Many years ago, I remember sitting in a meeting led by our team’s Senior Vice President where he was discussing his vision for our outbound sales department and the strategy that would help us reach this vision. As I listened to his presentation, I couldn’t help but feel inspired by the direction we were about to head. He shared his strategy on creating better lead lists and clearer approval guidelines and how we could focus our efforts to become as effective as possible.  

He then turned to the whiteboard and wrote the letters K-P-I and started listing numbers. My mind stopped. I searched my memory to see if I could make sense of what these letters stood for but nothing came up. I turned to look at the others in the meeting to see if I could detect a hint of confusion in their faces, but each seemed to be doing a particularly good job of at least pretending to know what KPI stood for. Was I the only one who didn’t know? A quote popped into my head about it being better to remain silent… so I did for the rest of the meeting.  

After the meeting I raced to my computer (this was before smart phones) and looked up KPI. There it was, Key Performance Indicators. “Hum” I thought. I had never heard of it. I read the definition quickly and closed the webpage just as our SVP stopped at my desk to say goodbye. Without skipping a beat I said, “Loved the presentation Brett, especially the discussion about Key Performance Indicators. I think having measurements to evaluate the success of our team is going to be powerful.” 

He didn’t say anything, but his face told me he thought I was a bit loony.  

A famous quote often attributed to Peter Drucker says, “If you can’t measure it, you can’t improve it.” This is true in many situations and especially for credit unions that are striving to move the organizations sales performance forward. Unfortunately, credit unions are often confused about what to measure, what the measurements mean, and what to do with them.  

There are a million and one ways to use data. It is easy to get lost in the information and make the assumption that everything must be measured. On the flip side, it is easy to try to oversimplify the information we have and miss critical information because we are not measuring enough. Additionally, what we measure largely depends on the perspective from which we look at the data. 

The primary reason for developing and analyzing sales KPIs is to understand the effectiveness of the credit union’s sales program and the collective efforts of the sales team. They are also helpful in ensuring that the credit union is promoting balanced growth, a consistent challenge for many credit union leaders.  

With the proper sales KPIs in place, credit union leaders can monitor the organizational performance, direct resources to various parts of the sales program, and address critical sales and operational training needs all the way down to the front line. This is why it’s important that the credit union track the right data and measure the correct results.  

Here are the 8 Sales KPIs every credit union should be measuring. 

#1 Net New Deposits: 

This is a common measurement that most credit unions already track. However, they may be tracking it incorrectly.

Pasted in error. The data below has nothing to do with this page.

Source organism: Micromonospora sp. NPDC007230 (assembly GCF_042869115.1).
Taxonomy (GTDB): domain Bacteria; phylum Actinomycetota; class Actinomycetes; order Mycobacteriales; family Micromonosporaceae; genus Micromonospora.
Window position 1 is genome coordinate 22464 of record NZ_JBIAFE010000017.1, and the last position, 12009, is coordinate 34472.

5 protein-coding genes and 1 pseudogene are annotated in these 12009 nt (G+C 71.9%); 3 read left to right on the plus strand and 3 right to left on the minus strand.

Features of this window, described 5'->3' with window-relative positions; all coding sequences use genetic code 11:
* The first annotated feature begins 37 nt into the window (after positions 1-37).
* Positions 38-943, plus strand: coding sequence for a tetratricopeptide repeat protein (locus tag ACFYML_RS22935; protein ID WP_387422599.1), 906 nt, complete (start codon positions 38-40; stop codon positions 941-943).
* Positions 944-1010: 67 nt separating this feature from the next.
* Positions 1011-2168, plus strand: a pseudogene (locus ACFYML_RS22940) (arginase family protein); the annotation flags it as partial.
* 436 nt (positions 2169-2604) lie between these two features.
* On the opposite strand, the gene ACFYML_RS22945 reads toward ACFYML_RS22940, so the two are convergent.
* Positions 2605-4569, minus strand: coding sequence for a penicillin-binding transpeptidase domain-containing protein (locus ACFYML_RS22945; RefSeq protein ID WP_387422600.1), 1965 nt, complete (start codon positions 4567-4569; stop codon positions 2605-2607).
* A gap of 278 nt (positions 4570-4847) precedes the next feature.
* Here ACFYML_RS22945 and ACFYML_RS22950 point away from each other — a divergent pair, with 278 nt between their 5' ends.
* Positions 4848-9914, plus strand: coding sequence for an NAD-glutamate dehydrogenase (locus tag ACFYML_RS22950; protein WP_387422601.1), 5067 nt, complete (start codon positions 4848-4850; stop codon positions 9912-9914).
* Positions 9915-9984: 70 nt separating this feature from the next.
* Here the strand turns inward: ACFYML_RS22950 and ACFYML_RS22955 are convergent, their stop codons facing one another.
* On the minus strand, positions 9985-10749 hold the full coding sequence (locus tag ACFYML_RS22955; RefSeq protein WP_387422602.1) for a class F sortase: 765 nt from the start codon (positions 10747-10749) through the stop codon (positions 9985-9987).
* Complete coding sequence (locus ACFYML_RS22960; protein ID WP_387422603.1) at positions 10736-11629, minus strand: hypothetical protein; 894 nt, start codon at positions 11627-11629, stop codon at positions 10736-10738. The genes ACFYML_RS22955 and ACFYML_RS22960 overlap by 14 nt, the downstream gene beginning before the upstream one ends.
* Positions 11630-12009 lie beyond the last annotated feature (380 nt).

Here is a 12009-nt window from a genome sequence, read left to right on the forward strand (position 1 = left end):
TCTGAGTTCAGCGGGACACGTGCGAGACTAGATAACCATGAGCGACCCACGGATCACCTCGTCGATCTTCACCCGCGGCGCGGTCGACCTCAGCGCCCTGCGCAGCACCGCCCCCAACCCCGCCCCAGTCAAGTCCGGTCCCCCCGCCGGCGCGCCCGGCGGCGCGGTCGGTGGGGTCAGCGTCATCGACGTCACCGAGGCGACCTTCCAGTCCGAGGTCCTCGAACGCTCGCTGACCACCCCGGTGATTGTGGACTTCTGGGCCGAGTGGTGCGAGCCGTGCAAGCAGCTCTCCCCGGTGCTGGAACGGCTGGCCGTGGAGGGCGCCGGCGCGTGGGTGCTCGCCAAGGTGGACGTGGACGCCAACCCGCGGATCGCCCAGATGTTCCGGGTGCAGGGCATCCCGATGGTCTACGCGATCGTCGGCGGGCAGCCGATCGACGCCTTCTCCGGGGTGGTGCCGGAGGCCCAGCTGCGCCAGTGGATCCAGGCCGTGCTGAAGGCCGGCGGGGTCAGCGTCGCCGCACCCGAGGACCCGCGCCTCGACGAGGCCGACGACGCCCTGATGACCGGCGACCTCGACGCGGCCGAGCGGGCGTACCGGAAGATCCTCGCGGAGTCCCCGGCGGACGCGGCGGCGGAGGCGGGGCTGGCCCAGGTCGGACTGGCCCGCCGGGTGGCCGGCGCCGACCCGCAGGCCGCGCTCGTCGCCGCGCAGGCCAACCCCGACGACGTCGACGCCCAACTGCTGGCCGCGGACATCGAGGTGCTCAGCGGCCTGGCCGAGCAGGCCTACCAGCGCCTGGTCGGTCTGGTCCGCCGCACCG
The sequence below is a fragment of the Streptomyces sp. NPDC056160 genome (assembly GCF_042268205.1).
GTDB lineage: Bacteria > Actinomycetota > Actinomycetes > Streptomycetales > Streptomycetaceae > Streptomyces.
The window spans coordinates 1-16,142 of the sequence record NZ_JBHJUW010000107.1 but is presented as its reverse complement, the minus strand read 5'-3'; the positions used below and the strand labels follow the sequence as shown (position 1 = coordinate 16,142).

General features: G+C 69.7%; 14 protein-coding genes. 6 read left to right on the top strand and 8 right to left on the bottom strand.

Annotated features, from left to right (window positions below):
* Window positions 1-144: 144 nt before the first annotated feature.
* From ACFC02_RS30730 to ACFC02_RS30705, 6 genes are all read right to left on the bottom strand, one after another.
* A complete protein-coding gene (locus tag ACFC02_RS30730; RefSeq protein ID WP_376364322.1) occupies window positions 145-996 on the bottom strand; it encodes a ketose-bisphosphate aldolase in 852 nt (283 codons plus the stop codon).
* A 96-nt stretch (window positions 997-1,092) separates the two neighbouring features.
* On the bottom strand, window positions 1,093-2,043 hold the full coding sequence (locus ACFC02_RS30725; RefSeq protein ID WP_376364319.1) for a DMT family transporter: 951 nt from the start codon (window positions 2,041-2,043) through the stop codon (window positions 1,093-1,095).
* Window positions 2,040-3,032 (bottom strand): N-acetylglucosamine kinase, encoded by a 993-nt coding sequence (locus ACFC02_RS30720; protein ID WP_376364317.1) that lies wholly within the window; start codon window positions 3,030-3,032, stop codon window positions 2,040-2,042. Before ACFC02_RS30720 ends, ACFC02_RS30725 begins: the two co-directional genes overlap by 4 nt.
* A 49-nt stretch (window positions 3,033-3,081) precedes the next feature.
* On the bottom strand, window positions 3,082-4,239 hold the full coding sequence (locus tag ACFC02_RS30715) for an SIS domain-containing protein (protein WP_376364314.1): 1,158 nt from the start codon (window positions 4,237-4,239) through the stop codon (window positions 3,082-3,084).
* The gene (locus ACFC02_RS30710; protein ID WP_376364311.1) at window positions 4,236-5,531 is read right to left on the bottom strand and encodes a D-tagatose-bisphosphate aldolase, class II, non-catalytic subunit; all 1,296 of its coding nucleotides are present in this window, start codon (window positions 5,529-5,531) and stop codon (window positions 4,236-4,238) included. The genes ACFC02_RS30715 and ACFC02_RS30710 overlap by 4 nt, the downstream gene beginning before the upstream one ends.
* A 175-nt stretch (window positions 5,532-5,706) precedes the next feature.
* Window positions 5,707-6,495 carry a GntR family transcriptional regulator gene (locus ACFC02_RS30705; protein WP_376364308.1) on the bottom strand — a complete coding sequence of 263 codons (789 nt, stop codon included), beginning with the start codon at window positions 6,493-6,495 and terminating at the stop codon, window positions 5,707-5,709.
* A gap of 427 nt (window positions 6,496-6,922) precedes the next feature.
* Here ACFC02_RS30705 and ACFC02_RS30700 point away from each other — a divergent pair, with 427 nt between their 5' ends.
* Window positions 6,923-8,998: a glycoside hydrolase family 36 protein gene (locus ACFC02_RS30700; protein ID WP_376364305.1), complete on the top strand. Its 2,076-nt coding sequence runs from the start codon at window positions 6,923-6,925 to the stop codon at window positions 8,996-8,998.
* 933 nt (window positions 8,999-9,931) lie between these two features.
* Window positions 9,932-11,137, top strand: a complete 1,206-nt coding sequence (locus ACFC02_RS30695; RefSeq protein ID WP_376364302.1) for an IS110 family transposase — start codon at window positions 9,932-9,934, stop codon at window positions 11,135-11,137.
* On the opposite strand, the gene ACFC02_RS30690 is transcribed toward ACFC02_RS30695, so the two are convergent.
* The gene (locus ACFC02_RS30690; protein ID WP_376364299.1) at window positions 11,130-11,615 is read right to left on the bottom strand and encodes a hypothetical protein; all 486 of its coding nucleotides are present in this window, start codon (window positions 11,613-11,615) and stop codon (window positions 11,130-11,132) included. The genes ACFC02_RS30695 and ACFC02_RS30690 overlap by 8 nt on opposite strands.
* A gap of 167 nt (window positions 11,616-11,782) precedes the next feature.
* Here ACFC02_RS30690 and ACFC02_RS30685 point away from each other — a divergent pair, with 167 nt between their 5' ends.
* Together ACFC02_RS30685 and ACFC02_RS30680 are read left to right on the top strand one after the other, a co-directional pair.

When tracking net deposit growth, it is tempting to simply look at the total deposits line at the end of the month, but that does not tell the full story.  For this measurement to be effective, credit unions need to track both the growth in new deposits and the loss of existing deposits. Why? There are two ways to improve deposit growth. First, bringing in new deposits by promoting savings and checking accounts will improve deposit growth. And second, providing better solutions to members will help prevent them from moving funds out of the credit union and thus maintain current deposits.  

By monitoring both sides of the Net New Deposits KPI, leaders can support and promote a balanced growth strategy 

#2 Net New Checking Accounts: 

Along the same lines as Net New Deposits, Net New Checking must also measure both new checking accounts being opened and the total checking accounts closed.  

One major benefit of closely monitoring account closures is to develop proactive retention campaigns that help prevent checking accounts from leaving the credit union. By closely measuring checking account closures, credit union leaders can identify early indicators that signal a checking account is heading for closure and address them before it’s too late.  

 

#3 Net New Credit Cards: 

The last of the “Net” measurements is credit card growth. The more members with the credit union’s credit card in their wallet, the better. But The funding ratio is the ratio of “approvable” loan applications that result in a funded loan. What is the definition of “approvable” then? 

Approvable loan applications include all applications that are either approved as submitted or are approvable with conditions and counteroffers regardless of the final decision type. In order for a credit union to get a true funding ratio, they must remove all clear denials, denials as a result of a member not meeting conditions and counteroffers, duplicate applications, and cancelations/withdrawals where the member decided against taking on a loan. Additionally, applications that started internally but ultimately funded through an indirect channel must be included in the measurement.